Long-term impaired quality of life in Cushing's syndrome despite initial improvement after surgical remission

Reproductive Biology and Medicine Branch, National Institute of Child Health and Human Development, National Institutes of Health, Building 10, Clinical Research Center, Room 1-3140, 10 Center Drive, Bethesda, MD 20892-1109, USA.
Journal of Clinical Endocrinology &amp Metabolism (Impact Factor: 6.31). 03/2006; 91(2):447-53. DOI: 10.1210/jc.2005-1058
Source: PubMed

ABSTRACT Cushing's syndrome (CS) is associated with symptoms that may impair health-related quality of life (HRQL).
We used the short-form 36 survey to evaluate HRQL in 23 patients with Cushing's disease before and after transsphenoidal surgery (age, 42.7 +/- 12.0 yr; 19 women and four men) and in a cross-section of 343 CS patients (age, 48.2 +/- 14.1 yr; 265 women and 78 men) in remission for up to 25.8 yr after surgery (adrenal, 5%; ectopic, 6%). The z-scores were calculated for short-form 36 domains, and physical (PCS) and mental (MCS) summary scores were compared with those of age- and sex-matched controls (n = 6742).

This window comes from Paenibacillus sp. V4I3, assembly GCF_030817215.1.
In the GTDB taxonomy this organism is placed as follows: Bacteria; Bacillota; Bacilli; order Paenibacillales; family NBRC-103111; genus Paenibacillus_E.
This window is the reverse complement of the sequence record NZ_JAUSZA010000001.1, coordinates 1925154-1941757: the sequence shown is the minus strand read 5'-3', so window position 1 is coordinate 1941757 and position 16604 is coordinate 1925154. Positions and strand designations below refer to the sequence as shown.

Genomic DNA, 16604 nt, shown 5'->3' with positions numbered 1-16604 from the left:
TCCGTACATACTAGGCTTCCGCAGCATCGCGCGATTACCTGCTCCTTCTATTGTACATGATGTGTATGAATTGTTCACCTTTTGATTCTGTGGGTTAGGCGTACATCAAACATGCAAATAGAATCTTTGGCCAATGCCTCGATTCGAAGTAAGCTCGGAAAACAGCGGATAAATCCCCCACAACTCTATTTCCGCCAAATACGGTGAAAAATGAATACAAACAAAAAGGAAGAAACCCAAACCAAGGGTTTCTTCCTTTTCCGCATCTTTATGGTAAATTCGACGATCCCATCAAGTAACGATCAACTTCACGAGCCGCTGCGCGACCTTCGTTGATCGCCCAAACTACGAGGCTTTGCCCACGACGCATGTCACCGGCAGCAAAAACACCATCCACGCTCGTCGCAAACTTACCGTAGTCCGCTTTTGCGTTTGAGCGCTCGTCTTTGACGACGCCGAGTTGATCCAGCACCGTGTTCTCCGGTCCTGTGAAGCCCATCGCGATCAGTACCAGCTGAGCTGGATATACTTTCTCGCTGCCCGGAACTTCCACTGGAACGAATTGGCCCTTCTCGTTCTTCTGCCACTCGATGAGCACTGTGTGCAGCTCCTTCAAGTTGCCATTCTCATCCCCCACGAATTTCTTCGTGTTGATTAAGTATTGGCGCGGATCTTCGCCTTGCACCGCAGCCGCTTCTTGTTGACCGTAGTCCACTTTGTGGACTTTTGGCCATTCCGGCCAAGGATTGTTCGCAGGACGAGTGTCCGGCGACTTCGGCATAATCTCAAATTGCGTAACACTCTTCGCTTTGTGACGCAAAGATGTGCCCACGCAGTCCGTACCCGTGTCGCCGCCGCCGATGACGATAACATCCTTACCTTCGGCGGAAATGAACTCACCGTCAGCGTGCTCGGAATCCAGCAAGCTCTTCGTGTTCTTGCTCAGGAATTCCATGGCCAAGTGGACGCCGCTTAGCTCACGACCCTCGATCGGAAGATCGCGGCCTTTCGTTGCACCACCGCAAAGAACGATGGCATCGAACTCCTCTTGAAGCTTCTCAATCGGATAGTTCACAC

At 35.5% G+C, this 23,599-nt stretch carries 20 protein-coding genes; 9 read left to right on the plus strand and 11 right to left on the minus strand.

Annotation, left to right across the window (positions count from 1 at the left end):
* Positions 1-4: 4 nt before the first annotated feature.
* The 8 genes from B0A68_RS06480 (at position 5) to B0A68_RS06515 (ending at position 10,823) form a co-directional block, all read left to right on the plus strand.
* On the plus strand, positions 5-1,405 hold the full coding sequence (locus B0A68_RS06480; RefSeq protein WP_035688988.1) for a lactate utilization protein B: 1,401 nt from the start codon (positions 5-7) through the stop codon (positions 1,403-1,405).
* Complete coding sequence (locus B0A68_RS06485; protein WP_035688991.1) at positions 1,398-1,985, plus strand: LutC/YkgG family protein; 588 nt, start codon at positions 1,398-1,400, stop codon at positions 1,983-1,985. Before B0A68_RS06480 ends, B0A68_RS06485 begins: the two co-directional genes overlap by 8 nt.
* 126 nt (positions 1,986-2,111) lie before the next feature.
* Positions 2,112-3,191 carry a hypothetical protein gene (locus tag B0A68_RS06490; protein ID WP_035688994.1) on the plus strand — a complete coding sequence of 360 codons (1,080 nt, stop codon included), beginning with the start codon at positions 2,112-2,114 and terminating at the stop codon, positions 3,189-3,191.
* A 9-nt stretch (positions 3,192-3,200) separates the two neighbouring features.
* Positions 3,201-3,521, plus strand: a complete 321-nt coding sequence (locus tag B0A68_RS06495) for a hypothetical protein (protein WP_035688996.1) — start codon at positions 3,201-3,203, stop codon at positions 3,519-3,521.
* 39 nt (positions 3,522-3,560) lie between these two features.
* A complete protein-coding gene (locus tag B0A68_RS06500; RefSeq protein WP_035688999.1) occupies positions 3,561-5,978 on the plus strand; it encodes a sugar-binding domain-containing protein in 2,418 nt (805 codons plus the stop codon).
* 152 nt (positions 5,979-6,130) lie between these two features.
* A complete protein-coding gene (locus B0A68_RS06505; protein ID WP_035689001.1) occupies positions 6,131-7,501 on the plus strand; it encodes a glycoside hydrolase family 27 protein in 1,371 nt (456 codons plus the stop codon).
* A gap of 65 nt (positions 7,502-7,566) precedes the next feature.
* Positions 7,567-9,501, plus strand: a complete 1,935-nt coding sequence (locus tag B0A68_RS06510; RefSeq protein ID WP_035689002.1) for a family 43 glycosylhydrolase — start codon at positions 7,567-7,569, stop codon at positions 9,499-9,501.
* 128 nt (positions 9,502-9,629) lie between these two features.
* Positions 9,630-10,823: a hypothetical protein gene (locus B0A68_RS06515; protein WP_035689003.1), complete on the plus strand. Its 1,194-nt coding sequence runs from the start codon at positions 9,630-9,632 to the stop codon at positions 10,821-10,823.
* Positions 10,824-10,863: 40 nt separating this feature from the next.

Active Cushing's disease was associated with low PCS and MCS scores (P < 0.05). Despite residual postoperative impairment, primarily of physical domains, all HRQL parameters improved after treatment with transsphenoidal surgery (3.2 +/- 1.5 yr; P < 0.05). In the cross-section in remission at follow-up, there was a small, but significant (P < 0.05), impairment of both PCS and MCS. A longitudinal postoperative analysis confirmed stable, but impaired, HRQL over time. Logistic regression demonstrated that previous pituitary radiation and current glucocorticoid use had little effect on HRQL outcomes.
CS is associated with impaired HRQL, which partially resolves after treatment. At longer-term follow-up, however, there is residual impairment of HRQL. Determination of modifiable factors that contribute to impaired HRQL may help reduce the physical and psychosocial burden of this disease.

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